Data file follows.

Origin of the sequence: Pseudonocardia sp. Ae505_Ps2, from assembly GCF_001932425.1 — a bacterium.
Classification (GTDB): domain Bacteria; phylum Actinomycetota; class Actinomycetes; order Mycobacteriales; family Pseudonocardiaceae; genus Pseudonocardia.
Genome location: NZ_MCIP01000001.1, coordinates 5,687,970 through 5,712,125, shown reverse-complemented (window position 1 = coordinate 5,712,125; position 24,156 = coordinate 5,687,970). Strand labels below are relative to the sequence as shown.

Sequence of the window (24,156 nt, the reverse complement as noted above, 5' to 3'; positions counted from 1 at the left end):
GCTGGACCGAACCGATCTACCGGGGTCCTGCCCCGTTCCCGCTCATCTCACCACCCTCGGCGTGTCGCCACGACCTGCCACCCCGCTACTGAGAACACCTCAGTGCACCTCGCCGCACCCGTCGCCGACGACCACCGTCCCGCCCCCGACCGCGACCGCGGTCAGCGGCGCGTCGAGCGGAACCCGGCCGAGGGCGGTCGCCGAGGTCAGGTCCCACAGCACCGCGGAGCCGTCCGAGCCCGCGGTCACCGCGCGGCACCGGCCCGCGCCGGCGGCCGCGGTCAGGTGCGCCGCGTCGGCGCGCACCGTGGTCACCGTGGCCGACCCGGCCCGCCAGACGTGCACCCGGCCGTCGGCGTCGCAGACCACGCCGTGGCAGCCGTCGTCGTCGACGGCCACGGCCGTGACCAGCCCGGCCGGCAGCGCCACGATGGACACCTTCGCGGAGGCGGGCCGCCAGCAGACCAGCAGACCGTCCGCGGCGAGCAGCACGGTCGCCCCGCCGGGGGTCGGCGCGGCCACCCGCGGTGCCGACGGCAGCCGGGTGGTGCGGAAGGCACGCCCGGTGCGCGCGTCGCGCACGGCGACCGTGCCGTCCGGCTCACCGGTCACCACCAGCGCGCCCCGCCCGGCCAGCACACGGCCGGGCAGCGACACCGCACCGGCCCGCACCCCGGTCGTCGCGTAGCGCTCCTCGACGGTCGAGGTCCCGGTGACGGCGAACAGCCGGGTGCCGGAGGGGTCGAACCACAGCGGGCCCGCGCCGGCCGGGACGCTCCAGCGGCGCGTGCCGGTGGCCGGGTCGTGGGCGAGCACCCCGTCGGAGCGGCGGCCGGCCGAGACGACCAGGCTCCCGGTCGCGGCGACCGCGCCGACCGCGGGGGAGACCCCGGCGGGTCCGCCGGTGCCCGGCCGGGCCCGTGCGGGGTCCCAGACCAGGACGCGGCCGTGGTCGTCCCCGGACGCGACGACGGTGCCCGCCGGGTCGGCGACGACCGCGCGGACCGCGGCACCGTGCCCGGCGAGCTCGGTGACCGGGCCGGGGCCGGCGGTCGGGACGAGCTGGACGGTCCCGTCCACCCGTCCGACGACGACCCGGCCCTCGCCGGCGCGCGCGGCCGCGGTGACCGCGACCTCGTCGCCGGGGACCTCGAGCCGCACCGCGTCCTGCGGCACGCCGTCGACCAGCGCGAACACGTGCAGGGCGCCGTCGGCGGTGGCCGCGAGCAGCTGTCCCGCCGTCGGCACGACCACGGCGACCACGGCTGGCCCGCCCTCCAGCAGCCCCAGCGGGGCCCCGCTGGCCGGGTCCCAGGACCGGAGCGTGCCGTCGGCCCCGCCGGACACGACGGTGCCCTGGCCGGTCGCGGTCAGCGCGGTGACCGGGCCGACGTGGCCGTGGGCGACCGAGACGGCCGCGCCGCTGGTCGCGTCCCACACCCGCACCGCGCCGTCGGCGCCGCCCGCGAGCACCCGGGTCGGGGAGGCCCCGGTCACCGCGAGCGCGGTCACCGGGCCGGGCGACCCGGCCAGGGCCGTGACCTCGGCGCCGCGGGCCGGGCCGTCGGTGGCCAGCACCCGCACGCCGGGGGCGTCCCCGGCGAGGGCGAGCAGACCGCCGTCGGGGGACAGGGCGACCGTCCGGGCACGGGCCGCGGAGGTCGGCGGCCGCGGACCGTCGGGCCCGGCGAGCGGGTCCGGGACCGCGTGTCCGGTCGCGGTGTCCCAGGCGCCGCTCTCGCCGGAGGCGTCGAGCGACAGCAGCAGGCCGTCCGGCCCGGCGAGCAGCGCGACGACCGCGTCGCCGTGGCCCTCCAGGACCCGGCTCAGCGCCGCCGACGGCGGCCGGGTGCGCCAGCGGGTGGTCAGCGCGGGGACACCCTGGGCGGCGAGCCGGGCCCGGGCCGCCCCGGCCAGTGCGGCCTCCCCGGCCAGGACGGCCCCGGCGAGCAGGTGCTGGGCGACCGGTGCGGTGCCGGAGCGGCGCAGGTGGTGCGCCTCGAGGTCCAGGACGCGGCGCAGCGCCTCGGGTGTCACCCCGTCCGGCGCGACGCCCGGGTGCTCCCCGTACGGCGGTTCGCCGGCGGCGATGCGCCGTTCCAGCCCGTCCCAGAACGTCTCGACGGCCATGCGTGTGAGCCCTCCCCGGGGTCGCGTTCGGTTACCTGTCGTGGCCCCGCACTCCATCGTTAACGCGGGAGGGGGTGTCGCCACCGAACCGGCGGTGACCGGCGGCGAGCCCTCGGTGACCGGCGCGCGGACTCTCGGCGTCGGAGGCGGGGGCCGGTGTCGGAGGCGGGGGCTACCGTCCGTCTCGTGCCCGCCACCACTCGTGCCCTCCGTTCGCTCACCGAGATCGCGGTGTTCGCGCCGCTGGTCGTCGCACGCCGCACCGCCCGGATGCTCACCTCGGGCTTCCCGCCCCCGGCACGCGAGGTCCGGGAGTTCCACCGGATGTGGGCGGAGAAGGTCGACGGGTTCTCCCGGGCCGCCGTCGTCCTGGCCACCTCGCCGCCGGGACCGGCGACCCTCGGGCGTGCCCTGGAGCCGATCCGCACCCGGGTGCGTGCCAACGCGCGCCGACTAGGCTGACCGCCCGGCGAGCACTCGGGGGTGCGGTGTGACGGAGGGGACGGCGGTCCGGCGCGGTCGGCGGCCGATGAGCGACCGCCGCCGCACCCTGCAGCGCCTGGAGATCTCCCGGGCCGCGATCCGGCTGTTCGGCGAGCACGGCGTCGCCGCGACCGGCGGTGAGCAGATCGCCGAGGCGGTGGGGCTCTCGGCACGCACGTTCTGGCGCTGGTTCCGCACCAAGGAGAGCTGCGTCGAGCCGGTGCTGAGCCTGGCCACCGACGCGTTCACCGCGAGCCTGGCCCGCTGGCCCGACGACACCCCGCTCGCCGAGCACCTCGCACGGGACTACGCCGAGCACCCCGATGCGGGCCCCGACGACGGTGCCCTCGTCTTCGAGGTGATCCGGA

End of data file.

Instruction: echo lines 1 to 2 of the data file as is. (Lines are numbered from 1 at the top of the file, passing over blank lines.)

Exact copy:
Origin of the sequence: Pseudonocardia sp. Ae505_Ps2, from assembly GCF_001932425.1 — a bacterium.
Classification (GTDB): domain Bacteria; phylum Actinomycetota; class Actinomycetes; order Mycobacteriales; family Pseudonocardiaceae; genus Pseudonocardia.